Cancer, cardiac diseases, TB & diabetes are revenue segments for diagnostics market: Dr. A Velumani, Founder Thyrocare at FE Healthcare Summit | The Financial Express

Cancer, cardiac diseases, TB & diabetes are revenue segments for diagnostics market: Dr. A Velumani, Founder Thyrocare at FE Healthcare Summit

Cancer, Cardiac diseases, TB, and diabetes–these four are the major challenges, major revenue segments, major opportunities, and major potentials, Dr. Velumani told Financial Express.com.

Cancer, cardiac diseases, TB & diabetes are revenue segments for diagnostics market: Dr. A Velumani, Founder Thyrocare at FE Healthcare Summit
Dr. A Velumani, Founder Thyrocare during the FE Healthcare Summit (FE.com)

The Indian diagnostics industry has a number of players who have opened doors to various opportunities. According to the Praxis Global Alliance released earlier this year, the industry is expected to grow at around 14 percent touching $20 billion by 2026 from $10 billion in 2021.

Interestingly, the report highlighted that non-traditional competitors are entering the market due to attractive margins. During the FE Healthcare Summit, held on September 30, eminent industry leaders highlighted the impact of COVID-19 on the diagnostics industry and how it has unleashed new opportunities for the players.

Financial Express.com got a chance to speak to Dr. A Velumani, Founder Thyrocare at the FE Healthcare Summit, one of the key panelists of the sessions, “Diagnostics: COVID & Beyond” and he talked about how the competition among the numerous has led to optimum patient care. Exerpts:

As there are a lot of players in the diagnostics industry, there is high competition. How do you see this as an opportunity and challenge?

The competition is good and without competition, the customer will not get what he deserves. So, be it any industry, competition is very important. But competition in what? is another thing. Competition in quality or cost or speed and these three things decide the power of the diagnostic player. Since there are no entry barriers, the competition will be there and you will find new laboratories coming in. The market is also very big.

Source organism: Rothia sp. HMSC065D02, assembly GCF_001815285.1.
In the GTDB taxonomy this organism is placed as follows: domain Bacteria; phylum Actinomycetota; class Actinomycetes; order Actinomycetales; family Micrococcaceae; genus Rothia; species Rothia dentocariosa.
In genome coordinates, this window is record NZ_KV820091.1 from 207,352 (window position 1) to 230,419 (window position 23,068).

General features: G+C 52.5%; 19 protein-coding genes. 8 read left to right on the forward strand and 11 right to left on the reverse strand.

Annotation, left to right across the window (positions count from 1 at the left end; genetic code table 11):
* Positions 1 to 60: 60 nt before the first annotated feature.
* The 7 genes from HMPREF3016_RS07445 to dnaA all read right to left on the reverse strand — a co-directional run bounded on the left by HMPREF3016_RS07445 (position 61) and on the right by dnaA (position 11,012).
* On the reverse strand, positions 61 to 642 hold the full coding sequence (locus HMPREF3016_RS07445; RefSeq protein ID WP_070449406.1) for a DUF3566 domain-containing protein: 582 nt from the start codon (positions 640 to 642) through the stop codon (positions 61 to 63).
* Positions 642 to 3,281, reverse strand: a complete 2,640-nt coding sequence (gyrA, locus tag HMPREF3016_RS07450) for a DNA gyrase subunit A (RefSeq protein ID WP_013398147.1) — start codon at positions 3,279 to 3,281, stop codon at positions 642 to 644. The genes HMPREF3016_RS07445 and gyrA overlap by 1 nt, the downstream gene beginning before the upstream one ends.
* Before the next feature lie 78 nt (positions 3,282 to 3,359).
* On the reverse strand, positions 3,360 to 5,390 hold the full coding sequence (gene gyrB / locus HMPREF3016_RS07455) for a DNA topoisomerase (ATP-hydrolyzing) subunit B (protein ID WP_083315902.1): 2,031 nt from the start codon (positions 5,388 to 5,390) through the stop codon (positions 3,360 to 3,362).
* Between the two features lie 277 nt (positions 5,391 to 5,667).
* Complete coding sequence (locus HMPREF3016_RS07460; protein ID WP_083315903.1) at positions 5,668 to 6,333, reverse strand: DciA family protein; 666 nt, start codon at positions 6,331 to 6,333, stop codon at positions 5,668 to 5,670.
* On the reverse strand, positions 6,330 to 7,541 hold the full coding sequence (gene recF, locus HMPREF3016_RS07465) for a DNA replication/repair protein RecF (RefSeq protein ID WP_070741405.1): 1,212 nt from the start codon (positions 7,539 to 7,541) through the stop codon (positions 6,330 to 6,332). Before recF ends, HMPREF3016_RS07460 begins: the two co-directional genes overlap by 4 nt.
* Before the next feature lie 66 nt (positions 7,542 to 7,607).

You have witnessed various phases of the diagnostic industry. What are the hits and misses and what more needs to be done? India is known as the pharmacy of the world, how can we become the diagnostic centre of the world?

See, pharmacy is a product and you can tonnes of drugs and export and labs are a service. Of course, if we are good at it we can set up laboratories worldwide which one day India might do. Right now, we have expertise in a market that is unorganised, we have expertise in a market that has out-of-pocket expenditure and we are in a market in which the cost of lowest. So, this market is very different from that of a developed country. For over a period of time, we might get into the global space. As of today, there is some global attempt but I don’t think all put together five players or six players who have some international operations anything more than 2 percent of the dollar market. So, in that way, it will take its own time. Pharma is 25 years ahead of diagnostics and we have to keep this in mind.

We know that if we can name something we can treat it. Diagnosis is extremely important to find the cure for the disease. Do you think our outlook toward diseases has changed? People are not more conscious about health. How can this be an opportunity for the diagnostic market?

For dangerous diseases, there is no easy diagnosis. For a disease that is not killing, there are various diagnostic tests. So, currently, the diagnostic market is not as big as it should be because for vital problems we don’t have specific markers. So, it may take some more time for that to evolve. But having said that western world can even liberally spend money for even a small solution. Indians will not spend money on small solutions. In the western world, the majority of the market is when the patient is not in the hospital, and in India, the majority of the market is when the patient is having an illness. So, these two markets are very different and only time will change them. India also needs to move up the ladder of per capita income and then there will be some kind of similarity will be there.

Currently, what are the disease segments that need special attention?

Number one is Tuberculosis as it kills a lot of people. It is a direct killer and the indirect killer is diabetes. The disease doesn’t kill directly but it has complications. Third, of course, is cancer. Cancer, Cardiac diseases, TB, and diabetes–These four are the major challenges, major revenue segments, major opportunities, and major potentials.

Anything else that you would like to add?

The industry is going through turbulence and only a few players are doing differentiation. The players who are differentiating will be long-term larger players. Other players will find it difficult to survive in the long run.

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